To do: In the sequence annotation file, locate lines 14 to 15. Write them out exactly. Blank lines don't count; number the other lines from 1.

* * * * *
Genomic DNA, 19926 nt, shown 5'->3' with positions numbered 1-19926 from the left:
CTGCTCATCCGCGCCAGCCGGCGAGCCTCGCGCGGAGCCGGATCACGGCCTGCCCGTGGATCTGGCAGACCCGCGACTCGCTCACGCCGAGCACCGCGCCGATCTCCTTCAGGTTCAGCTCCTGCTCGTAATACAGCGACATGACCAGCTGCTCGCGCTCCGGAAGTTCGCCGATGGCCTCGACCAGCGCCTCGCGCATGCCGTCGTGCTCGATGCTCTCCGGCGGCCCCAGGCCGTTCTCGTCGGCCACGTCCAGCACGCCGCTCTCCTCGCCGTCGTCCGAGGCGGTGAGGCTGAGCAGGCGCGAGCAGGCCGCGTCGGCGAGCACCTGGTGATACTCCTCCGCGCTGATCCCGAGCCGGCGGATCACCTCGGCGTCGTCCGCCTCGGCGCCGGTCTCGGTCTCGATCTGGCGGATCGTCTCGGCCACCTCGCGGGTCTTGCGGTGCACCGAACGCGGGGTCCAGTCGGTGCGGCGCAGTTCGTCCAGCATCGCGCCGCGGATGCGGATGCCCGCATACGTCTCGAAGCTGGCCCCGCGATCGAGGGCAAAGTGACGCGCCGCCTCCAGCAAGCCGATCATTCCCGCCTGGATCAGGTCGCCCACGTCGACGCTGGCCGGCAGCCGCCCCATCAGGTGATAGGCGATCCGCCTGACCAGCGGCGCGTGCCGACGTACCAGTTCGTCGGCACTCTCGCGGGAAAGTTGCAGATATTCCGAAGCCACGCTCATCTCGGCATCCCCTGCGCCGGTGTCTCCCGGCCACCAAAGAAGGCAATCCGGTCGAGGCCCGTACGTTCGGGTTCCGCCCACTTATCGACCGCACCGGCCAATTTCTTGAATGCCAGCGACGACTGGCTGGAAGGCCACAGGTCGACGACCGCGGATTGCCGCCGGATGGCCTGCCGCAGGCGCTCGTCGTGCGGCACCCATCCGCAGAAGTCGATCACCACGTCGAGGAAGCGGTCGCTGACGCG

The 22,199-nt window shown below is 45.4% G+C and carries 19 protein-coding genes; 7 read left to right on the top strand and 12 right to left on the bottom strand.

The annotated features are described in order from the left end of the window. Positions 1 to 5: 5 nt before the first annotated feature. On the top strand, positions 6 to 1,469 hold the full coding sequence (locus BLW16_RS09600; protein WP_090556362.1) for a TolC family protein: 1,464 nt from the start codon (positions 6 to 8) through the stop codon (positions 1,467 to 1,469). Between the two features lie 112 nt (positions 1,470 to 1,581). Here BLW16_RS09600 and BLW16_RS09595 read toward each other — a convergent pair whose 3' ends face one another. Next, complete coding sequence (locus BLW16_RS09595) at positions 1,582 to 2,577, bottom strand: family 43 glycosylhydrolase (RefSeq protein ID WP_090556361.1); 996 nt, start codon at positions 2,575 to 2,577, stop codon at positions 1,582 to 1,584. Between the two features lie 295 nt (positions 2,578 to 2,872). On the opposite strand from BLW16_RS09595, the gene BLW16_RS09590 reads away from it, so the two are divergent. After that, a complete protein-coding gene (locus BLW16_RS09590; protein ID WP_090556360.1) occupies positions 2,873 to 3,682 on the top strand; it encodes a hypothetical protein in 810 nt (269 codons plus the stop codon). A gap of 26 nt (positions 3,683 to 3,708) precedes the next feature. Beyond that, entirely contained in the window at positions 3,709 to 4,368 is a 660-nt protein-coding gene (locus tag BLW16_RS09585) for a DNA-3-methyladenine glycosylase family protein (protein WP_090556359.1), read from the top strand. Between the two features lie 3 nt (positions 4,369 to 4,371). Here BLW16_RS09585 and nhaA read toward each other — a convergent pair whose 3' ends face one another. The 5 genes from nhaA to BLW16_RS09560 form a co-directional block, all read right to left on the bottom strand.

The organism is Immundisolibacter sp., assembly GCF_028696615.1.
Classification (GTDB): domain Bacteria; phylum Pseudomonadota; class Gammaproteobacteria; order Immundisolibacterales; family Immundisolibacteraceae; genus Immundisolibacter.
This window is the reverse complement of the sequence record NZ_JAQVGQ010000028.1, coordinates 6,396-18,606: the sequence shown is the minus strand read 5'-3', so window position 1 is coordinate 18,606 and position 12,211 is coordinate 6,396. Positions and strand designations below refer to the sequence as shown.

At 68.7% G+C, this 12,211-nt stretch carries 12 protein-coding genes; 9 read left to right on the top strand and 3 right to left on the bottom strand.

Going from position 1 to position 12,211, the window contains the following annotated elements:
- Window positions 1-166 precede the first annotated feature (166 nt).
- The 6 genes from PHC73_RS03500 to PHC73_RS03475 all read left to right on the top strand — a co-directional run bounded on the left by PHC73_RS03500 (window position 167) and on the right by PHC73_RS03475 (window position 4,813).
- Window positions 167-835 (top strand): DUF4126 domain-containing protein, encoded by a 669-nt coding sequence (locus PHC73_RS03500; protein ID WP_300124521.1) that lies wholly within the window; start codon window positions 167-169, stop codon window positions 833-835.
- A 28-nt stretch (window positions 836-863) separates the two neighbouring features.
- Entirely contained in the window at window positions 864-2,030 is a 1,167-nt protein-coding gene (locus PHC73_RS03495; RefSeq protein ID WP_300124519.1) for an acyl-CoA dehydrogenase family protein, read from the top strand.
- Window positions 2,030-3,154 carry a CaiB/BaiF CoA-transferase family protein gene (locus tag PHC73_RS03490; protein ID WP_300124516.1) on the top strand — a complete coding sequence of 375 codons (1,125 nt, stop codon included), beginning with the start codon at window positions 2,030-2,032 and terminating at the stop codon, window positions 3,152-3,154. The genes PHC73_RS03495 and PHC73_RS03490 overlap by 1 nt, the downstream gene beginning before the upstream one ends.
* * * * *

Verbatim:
- Entirely contained in the window at window positions 864-2,030 is a 1,167-nt protein-coding gene (locus PHC73_RS03495; RefSeq protein ID WP_300124519.1) for an acyl-CoA dehydrogenase family protein, read from the top strand.
- Window positions 2,030-3,154 carry a CaiB/BaiF CoA-transferase family protein gene (locus tag PHC73_RS03490; protein ID WP_300124516.1) on the top strand — a complete coding sequence of 375 codons (1,125 nt, stop codon included), beginning with the start codon at window positions 2,030-2,032 and terminating at the stop codon, window positions 3,152-3,154. The genes PHC73_RS03495 and PHC73_RS03490 overlap by 1 nt, the downstream gene beginning before the upstream one ends.